It won't catch a pass.
It won't result in an extra tackle.
It won't in all likelihood lead to a decision in the recruiting process.
Yet, there is something to the announcement made by Iowa that the new turf being installed at Kinnick Stadium will include a Tigerhawk at midfield, 10 yards long and large enough to catch the eye of passing television cameras as Akrum Wadley breaks a run toward the end zone.
This isn't the first time Iowa has had any sort of logo of its own on the playing surface at Kinnick Stadium.
A large block "I'' was located at midfield from 1972-80, topping an unforgiving first-generation turf that had all the give of an asphalt parking lot.
In the season since - including years with turf, years with real grass and years following the return of the turf - Iowa's playing surface has simply been that, a playing surface.
That changes Sept. 2 when Wyoming arrives at Kinnick Stadium for the first of Iowa's seven home games this fall.
The new FieldTurf that is being installed this summer among the first part of the Kinnick Edge project which will lead to a new north end zone grandstand scheduled to finished by 2019, will include the university's Tigerhawk logo in black with gold trim.
With the Tigerhawk at midfield, the north end zone at Kinnick will now feature only the word "Iowa'' without the Tigerhawk logo that has appeared there since the last turf was installed.
The south end zone will remain unchanged with the word "Hawkeyes'' across it.
Yard-line numbers on the new turf will match the same font as the "Iowa'' and "Hawkeyes'' in the end zone, using a script that has become standard throughout the Iowa athletics department.
The midfield logo is more than something that meets the requests from fans that director of athletics Gary Barta has heard on a regular basis.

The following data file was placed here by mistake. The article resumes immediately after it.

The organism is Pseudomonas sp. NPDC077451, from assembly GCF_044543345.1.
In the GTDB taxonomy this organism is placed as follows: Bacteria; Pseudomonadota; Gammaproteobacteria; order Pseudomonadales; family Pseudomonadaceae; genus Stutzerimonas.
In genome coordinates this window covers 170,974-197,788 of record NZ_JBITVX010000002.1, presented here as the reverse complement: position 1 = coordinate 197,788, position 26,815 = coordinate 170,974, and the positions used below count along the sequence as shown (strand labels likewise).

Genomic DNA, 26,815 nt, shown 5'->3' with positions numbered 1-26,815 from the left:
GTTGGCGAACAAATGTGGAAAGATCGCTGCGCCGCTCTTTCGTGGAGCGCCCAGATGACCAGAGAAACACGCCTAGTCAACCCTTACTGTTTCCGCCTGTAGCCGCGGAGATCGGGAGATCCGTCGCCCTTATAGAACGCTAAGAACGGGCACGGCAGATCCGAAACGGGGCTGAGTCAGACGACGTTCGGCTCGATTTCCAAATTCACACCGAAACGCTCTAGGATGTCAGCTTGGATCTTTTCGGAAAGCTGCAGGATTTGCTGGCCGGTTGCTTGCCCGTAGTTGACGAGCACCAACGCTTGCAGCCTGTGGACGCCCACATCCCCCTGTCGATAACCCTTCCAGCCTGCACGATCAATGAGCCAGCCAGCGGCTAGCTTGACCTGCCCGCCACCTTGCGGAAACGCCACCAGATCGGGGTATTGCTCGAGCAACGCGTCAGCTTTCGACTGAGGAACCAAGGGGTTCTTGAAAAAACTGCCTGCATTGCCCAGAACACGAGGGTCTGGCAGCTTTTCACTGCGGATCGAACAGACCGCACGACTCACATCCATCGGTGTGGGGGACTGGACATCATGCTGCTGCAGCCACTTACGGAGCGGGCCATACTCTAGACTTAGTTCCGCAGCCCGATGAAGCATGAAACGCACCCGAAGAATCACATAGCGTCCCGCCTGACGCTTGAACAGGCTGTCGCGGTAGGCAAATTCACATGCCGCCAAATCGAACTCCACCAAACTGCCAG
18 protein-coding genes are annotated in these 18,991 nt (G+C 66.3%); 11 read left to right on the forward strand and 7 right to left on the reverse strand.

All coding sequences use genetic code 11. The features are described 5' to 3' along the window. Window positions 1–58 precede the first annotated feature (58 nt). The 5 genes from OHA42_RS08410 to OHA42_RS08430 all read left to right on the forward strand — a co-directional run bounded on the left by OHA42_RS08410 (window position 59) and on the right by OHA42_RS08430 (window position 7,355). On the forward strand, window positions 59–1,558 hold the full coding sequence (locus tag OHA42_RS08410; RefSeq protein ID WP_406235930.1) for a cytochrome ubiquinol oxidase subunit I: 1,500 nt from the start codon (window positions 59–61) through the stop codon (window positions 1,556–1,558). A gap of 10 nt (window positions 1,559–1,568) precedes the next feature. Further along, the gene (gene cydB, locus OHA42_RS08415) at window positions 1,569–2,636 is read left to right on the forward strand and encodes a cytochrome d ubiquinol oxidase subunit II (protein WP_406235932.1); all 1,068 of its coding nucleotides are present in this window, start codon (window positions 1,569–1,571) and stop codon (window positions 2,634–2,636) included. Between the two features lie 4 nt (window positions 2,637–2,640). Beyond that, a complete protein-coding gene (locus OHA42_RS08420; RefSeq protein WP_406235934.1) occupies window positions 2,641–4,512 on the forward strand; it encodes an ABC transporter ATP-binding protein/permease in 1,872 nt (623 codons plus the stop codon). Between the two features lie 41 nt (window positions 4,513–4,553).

It also meets that marketing reality that is today's intercollegiate athletics, providing another way for the Hawkeyes to "sell'' their image that is available to fans on all sorts of gear.
Like the arches at McDonalds or the logo on a can of soda pop, the Tigerhawk is Iowa's identity.
As Barta stated in a release announcing the logo, "Wherever you go in the state, across the country or throughout the world, when you wear the logo on your shirt, a friendly 'Go Hawks' shout is inevitable. The current Kinnick Stadium renovation provided an opportunity to add the Tigerhawk to the field.''
He went on to say that it "will provide another great touch to an already iconic stadium.''
Much like the Spartan logo that can be found on the turf at Michigan State's Spartan Stadium or the initials that can be found at midfield at 10 other Big Ten venues - Penn State will be the only Big Ten turf without a logo - the Tigerhawk will say "Iowa'' to viewers and spectators.
Amid video boards at the stadium and the colorful graphics that adorn walls in the Hawkeyes' football facility, they all sell the program to fans and to recruits and allow the institution to build on its existing brand.
In this era of a rapidly-changing game in college athletics, you are either moving forward or you are stuck in the past.
That as much as anything is a sign of the times.